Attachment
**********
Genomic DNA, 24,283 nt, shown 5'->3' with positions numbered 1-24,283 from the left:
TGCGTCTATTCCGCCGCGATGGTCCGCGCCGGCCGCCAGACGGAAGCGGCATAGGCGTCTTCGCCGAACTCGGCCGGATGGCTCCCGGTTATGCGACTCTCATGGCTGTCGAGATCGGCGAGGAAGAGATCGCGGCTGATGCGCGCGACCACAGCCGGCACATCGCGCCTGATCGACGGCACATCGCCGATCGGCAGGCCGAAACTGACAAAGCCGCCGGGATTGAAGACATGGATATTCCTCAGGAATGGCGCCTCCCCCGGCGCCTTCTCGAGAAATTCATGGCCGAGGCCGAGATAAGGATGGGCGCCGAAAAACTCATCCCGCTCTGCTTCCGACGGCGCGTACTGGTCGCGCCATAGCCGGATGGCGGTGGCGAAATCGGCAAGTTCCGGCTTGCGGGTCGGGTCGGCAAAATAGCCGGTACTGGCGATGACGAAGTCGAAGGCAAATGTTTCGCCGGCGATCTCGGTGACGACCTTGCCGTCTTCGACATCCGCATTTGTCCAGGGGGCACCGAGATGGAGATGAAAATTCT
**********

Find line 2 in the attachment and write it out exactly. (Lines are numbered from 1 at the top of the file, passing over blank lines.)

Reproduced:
TGCGTCTATTCCGCCGCGATGGTCCGCGCCGGCCGCCAGACGGAAGCGGCATAGGCGTCTTCGCCGAACTCGGCCGGATGGCTCCCGGTTATGCGACTCTCATGGCTGTCGAGATCGGCGAGGAAGAGATCGCGGCTGATGCGCGCGACCACAGCCGGCACATCGCGCCTGATCGACGGCACATCGCCGATCGGCAGGCCGAAACTGACAAAGCCGCCGGGATTGAAGACATGGATATTCCTCAGGAATGGCGCCTCCCCCGGCGCCTTCTCGAGAAATTCATGGCCGAGGCCGAGATAAGGATGGGCGCCGAAAAACTCATCCCGCTCTGCTTCCGACGGCGCGTACTGGTCGCGCCATAGCCGGATGGCGGTGGCGAAATCGGCAAGTTCCGGCTTGCGGGTCGGGTCGGCAAAATAGCCGGTACTGGCGATGACGAAGTCGAAGGCAAATGTTTCGCCGGCGATCTCGGTGACGACCTTGCCGTCTTCGACATCCGCATTTGTCCAGGGGGCACCGAGATGGAGATGAAAATTCT